By James A. Moore, Arthur S. Keene
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Extra info for Archaeological Hammers and Theories
These applications were quite frequently accompanied by attempts to evaluate the utility of sampling for the estimation and specification of archaeological distributions. Examples include sample surveys in the Rio Grande Valley (Judge 1973; Judge et al. 1975), Elk Ridge (DeBloois 1975), Cedar Mesa (Matson and Lipe 1975), central Arizona (Mueller 1974), Cache River, where only plowed fields were surveyed (Schiffer and House 1975), Reese River (Thomas 1972, 1973) and others. These surveys shared a number of features: (1) restricted time, money, and personnel made sampling unavoidable; (2) sampling designs were stratified according to the judicious use of prior knowledge about regional environments and cultural behaviors; (3) there was usually some sort of multistage survey strategy in which limited sampling was carried out to get a rough idea about the sampled area; followed by (4) a set of in- 48 H.
Isaac, Z. Kaufulu, E. Kroll, K. Schick, N. Toth, and A. K. Behrensmeyer 1980 Fxjj50: an early Pleistocene site in northern Kenya. World Archaeology 12: 109-136. , L. H. Keeley, and F. L. Van Noten 1979 Stone tools, toolkits, and human behavior in prehistory. Current Anthropology 20:661-683. Chilcott, J. , and J. J. Deetz 1964 The construction and uses of a laboratory archaeological site. American Antiquity 29:328-337. Clarke, D. L. 1973 Archaeology: the loss of innocence. Antiquity 47:6-18. DeBoer, W.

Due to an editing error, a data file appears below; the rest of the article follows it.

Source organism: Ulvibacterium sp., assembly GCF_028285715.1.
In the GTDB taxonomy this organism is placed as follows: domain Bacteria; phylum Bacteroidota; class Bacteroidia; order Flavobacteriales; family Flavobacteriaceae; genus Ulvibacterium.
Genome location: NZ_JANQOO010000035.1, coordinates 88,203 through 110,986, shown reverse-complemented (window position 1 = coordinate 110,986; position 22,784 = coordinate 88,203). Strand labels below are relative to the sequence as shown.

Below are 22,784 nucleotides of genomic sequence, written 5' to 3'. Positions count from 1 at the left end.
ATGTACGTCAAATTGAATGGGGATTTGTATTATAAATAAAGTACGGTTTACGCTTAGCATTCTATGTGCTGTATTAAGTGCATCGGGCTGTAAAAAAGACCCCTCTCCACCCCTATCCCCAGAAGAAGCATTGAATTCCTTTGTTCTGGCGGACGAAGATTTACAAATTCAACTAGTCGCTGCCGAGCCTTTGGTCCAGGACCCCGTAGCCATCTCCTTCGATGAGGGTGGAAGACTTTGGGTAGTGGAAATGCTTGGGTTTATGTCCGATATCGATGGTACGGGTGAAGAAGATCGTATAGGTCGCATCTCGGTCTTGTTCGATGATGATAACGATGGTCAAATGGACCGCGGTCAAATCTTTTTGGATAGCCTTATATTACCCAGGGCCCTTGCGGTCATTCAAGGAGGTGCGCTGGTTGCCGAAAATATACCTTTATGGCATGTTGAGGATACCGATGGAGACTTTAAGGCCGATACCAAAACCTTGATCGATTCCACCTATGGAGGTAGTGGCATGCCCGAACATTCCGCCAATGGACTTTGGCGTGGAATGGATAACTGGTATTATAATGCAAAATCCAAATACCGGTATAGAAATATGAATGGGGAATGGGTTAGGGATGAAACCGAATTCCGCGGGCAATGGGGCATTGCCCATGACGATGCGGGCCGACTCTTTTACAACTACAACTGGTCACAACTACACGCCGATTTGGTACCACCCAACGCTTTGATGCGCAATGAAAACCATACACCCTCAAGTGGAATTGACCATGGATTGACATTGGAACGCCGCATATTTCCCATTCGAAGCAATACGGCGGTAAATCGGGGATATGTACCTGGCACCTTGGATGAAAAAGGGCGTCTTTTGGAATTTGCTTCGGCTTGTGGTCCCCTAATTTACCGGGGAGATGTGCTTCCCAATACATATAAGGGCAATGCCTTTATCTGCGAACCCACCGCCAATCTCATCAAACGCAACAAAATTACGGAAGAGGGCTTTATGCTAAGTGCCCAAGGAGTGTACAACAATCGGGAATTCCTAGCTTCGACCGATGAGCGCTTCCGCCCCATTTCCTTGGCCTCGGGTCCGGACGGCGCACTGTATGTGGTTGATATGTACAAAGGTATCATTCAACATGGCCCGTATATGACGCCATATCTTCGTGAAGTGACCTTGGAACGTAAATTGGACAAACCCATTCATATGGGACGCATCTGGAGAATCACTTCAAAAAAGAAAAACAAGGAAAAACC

Corresponding to changing observations per unit space or volume, this mathematical construct will have peaks, valleys, and other "topographic" features much like a real three-dimensional landscape. A given distribution can be said to be fully specified, if our model of it satisfactorily retrodicts our observations and concisely anticipates those possible observations that have not yet been collected. Short of actually gathering all possible observations, four different scientific tasks help us in developing satisfactory approximations of distributional shape: prospecting, sampling, estimation, and hypothesis testing.